WWI Centennial: Gas Attack at Ypres

The First World War was an unprecedented catastrophe that shaped our modern world. Erik Sass is covering the events of the war exactly 100 years after they happened. This is the 179th installment in the series.

April 22, 1915: Gas Attack at Ypres

At 5pm on April 22, 1915, following a German artillery bombardment, French soldiers holding the northern face of the Ypres salient saw a greenish-yellow cloud drifting towards them from the enemy trenches along a roughly four-mile-long stretch of the front.

 As the cloud reached their positions the soldiers  — mostly middle-aged militia volunteers in the 87th Territorial Division and North African colonial troops in the Algerian 45th Division  — began coughing violently and gasping for air, tears and mucus streaming down their faces, their lungs burning, accompanied by retching and dry heaving. Tearing at their own throats and coughing up blood, some sought refuge at the bottom of their trenches but merely hurried to their doom, as chlorine gas is heavier than air.

 

Unsurprisingly, after a few minutes of this the French soldiers fled their trenches in terror. Harold Peat, a Canadian private in reserve in the eastern part of the salient, witnessed the first moments of this new horror in war:

In the far distance we saw a cloud rise as though from the earth. It was a greeny-red color, and increased in volume as it rolled forward. It was like a mist rising, and yet it hugged the ground, rose five or six feet, and penetrated to every crevice and dip in the ground. We could not tell what it was. Suddenly from out the mist we men in reserves saw movement. Coming towards us, running as though Hell as it really was had been let loose behind them, were the black troops from Northern Africa. Poor devils, I do not blame them. It was enough to make any man run.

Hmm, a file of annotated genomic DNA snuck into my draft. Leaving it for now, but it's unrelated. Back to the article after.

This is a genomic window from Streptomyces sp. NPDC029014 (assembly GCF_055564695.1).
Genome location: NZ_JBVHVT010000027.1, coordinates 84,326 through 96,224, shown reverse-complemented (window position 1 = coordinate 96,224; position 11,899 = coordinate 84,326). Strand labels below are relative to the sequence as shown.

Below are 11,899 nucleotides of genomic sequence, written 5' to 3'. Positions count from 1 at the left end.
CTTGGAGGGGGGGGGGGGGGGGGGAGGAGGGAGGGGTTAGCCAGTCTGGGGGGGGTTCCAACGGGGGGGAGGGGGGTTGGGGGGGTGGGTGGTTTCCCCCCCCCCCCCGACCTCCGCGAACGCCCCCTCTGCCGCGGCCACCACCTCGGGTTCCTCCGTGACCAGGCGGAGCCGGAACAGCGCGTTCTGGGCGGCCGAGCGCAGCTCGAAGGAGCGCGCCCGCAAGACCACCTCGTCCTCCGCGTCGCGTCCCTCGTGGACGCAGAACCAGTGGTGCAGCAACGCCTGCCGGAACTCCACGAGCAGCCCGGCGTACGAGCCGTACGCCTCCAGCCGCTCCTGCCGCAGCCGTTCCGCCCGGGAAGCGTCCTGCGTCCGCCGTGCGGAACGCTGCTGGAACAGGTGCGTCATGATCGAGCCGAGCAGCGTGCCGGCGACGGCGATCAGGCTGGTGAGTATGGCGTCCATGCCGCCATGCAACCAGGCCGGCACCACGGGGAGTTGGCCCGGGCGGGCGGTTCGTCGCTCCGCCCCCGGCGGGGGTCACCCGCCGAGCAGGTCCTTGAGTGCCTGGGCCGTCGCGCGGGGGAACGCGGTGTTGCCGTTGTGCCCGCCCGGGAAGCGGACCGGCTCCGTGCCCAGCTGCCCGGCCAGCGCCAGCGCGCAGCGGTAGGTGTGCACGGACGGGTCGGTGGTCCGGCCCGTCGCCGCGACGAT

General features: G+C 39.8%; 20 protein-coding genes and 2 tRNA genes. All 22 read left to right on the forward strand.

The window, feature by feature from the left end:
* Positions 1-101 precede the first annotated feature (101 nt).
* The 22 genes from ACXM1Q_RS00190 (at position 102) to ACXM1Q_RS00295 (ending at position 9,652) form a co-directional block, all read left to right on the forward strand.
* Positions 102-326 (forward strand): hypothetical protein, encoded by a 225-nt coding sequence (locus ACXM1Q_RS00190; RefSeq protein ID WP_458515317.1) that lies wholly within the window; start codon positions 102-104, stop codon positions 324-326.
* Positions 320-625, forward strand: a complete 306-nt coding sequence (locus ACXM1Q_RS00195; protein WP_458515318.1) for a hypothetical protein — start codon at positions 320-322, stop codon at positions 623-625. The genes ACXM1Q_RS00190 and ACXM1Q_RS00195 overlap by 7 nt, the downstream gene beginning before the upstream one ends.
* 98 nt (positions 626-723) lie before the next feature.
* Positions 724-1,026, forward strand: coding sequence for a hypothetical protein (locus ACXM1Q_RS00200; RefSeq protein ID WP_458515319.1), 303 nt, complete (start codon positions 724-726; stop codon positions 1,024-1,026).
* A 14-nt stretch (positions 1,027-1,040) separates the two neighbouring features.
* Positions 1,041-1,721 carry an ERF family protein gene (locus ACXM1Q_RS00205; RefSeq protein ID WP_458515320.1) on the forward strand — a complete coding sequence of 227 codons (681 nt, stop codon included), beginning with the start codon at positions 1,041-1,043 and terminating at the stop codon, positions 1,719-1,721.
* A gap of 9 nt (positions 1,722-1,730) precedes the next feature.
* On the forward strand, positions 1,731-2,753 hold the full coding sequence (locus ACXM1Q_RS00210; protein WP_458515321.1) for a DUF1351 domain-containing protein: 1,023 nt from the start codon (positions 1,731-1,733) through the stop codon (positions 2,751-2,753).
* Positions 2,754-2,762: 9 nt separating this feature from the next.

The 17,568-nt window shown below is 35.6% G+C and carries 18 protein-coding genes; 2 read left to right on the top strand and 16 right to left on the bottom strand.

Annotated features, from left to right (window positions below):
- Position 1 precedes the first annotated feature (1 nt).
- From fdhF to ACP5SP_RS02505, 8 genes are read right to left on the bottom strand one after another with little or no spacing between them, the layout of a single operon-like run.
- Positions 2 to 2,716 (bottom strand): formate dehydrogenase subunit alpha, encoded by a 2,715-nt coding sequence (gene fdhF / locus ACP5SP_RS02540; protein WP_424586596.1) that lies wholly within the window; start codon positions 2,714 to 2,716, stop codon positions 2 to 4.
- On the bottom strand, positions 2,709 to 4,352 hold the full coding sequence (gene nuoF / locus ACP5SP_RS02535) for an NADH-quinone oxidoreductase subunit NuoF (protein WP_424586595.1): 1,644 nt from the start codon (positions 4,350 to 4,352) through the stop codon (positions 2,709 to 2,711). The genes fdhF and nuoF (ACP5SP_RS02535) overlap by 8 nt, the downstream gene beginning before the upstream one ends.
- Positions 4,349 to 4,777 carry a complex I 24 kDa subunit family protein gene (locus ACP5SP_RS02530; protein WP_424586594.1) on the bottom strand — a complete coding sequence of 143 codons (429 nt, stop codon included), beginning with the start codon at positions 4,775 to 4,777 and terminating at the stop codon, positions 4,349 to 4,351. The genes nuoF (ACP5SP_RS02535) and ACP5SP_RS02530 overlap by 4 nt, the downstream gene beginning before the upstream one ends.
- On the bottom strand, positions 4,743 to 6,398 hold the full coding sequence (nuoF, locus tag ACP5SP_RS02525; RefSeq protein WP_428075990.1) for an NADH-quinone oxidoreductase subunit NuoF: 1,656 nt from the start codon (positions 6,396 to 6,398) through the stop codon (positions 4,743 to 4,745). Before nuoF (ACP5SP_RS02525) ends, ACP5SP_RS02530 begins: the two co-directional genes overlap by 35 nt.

Another Canadian soldier in the front line, Reginald Grant, painted a similar picture:

The line trembled from one end to the other, as the Algerian troops immediately on our left, jumped out of their trenches, falling as they ran. The whole thing seemed absolutely incomprehensible until I got a whiff of the gas. They ran like men possessed, gasping, choking, blinded and dropping with suffocation. They could hardly be blamed... The buttons on our uniforms were tinged yellow and green from the gas, so virulent was the poison.

The gas attack marked the beginning of the Second Battle of Ypres, which would last until May 25, 1915, and like the First Battle of Ypres include several distinct phases, each a battle in its own right: the Battle of Gravenstafel Ridge from April 22-23; the Battle of St. Julien from April 24-May 4; the Battle of Frezenberg Ridge from May 8-13; and the Battle of Bellewaarde Ridge from May 24-25. Over this period the Allies suffered around 70,000 killed, wounded, and missing in action, while the Germans lost about half that number.

Gravenstafel Ridge 

Ypres is located at the bottom of a shallow basin, surrounded by plains gently rising to a semicircle of low hills to the north, east, and south, dotted with forests, lakes, and villages. As the names of the individual battles indicate, the Second Battle of Ypres was largely a struggle for control of some of these hills, as well as the village of St. Julien a few miles northeast of Ypres.